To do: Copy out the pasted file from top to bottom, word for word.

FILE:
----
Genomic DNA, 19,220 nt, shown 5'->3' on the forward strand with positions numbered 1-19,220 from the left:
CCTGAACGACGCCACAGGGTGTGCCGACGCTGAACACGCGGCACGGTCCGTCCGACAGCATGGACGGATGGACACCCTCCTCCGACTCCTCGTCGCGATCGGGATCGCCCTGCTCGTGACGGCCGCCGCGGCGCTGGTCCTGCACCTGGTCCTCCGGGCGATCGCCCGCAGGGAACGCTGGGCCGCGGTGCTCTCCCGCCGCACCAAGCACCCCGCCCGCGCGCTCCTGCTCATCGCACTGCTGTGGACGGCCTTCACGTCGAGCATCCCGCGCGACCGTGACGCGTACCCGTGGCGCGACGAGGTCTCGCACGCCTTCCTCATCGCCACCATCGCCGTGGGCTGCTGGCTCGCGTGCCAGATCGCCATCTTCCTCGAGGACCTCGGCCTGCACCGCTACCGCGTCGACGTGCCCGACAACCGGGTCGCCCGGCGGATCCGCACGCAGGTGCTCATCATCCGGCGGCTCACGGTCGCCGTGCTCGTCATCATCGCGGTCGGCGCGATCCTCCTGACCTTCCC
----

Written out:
Genomic DNA, 19,220 nt, shown 5'->3' on the forward strand with positions numbered 1-19,220 from the left:
CCTGAACGACGCCACAGGGTGTGCCGACGCTGAACACGCGGCACGGTCCGTCCGACAGCATGGACGGATGGACACCCTCCTCCGACTCCTCGTCGCGATCGGGATCGCCCTGCTCGTGACGGCCGCCGCGGCGCTGGTCCTGCACCTGGTCCTCCGGGCGATCGCCCGCAGGGAACGCTGGGCCGCGGTGCTCTCCCGCCGCACCAAGCACCCCGCCCGCGCGCTCCTGCTCATCGCACTGCTGTGGACGGCCTTCACGTCGAGCATCCCGCGCGACCGTGACGCGTACCCGTGGCGCGACGAGGTCTCGCACGCCTTCCTCATCGCCACCATCGCCGTGGGCTGCTGGCTCGCGTGCCAGATCGCCATCTTCCTCGAGGACCTCGGCCTGCACCGCTACCGCGTCGACGTGCCCGACAACCGGGTCGCCCGGCGGATCCGCACGCAGGTGCTCATCATCCGGCGGCTCACGGTCGCCGTGCTCGTCATCATCGCGGTCGGCGCGATCCTCCTGACCTTCCC